Baird has 2,100 employees and reports $651 million in annual revenue. Given the financial services it provides, and the government regulations it must follow, Brylow's special challenges include staying ahead of the game with respect to security and data privacy. Since those always will be his top priorities, he also has to be joined at the hip with Baird's compliance team, and a fair contingent of his 85 IT staffers are focused on the due diligence surrounding security and data privacy.
That's not to say they can afford to ignore issues like spam, infrastructure continuity, and disaster recovery plans - they can't - but with hackers becoming more sophisticated and relentless, and with fluid and demanding government regulations, there is no other way to approach it.
"In our industry, requirements are constantly being revised and updated," he said. "It's a constant challenge."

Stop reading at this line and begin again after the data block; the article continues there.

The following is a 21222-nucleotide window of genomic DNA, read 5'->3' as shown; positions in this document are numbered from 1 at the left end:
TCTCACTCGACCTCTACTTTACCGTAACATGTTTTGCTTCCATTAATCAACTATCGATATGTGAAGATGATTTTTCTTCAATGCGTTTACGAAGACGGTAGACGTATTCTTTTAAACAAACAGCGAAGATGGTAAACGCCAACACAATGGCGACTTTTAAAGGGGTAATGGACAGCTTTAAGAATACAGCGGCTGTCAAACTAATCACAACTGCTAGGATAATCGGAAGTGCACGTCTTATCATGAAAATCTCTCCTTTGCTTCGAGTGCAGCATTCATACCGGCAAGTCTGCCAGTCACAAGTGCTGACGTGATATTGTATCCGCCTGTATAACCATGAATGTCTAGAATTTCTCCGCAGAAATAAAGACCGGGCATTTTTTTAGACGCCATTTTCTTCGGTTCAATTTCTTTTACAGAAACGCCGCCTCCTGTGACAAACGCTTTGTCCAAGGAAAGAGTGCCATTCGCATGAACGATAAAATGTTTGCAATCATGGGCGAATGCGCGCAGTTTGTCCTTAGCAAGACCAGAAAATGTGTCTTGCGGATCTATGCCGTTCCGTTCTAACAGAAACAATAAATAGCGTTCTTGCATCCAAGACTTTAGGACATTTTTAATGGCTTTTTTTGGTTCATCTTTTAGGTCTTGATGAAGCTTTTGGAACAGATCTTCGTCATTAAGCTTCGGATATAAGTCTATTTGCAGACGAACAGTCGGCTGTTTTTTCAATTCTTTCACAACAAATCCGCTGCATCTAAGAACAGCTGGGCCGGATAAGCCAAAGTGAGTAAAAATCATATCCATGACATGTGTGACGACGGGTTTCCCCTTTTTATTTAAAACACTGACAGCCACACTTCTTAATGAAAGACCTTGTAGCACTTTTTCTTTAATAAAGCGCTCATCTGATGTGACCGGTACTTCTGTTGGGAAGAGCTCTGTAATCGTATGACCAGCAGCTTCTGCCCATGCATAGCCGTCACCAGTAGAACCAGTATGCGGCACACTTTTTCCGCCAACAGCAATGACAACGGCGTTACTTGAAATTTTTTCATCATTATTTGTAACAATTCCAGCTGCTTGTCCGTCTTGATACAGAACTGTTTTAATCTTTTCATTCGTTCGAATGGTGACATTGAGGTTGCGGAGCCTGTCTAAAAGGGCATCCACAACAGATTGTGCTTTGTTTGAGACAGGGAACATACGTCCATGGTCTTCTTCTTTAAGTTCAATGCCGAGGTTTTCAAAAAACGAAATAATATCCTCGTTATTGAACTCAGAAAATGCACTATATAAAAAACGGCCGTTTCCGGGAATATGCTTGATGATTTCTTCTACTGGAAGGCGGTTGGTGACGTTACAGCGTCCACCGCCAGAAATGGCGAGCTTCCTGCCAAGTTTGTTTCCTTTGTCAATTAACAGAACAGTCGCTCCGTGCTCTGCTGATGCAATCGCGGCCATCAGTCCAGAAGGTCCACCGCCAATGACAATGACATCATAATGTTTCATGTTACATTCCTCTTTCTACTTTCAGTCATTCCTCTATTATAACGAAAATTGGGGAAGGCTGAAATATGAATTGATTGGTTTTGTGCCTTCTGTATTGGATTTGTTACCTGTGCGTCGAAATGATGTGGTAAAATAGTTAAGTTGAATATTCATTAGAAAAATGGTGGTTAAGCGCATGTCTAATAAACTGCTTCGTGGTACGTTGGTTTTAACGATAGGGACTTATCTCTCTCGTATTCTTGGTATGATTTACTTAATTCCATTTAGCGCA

Based on his experience, the most critical element of a successful IT implementation is ownership of the process. A great deal of it lies in effective change management, realistic goals, and holding vendor feet to the fire, but ownership of the project plan is critical to any streamlining and other adjustments that have to be made along the way.
No entity except the IT group - the key stakeholders within the firm - manages an IT project, even though it may be done in partnership with multiple external vendors. "Who, at the end of the day, is responsible for the success of the project?" Brylow asked. "In each project, it begins and ends with us."Giving back
Brylow has more 20 years of experience in service management, and systems implementation and development, and his career path includes a stop at Greenbrier & Russel
, where he served as lead technical consultant. He has helped develop and manage a number of local technical services organizations, and now serves on the Board of Directors of the Information Technology Association of Wisconsin.
Jim Rice, president and CEO of ITAWi, said Brylow has been helpful in recruiting new members to the association, which was formed only last year, and in chairing its Milwaukee Peer-to-Peer Network Group. "He's been a very strong advocate of the [technology] sector," Rice said. "He's been very active and very helpful."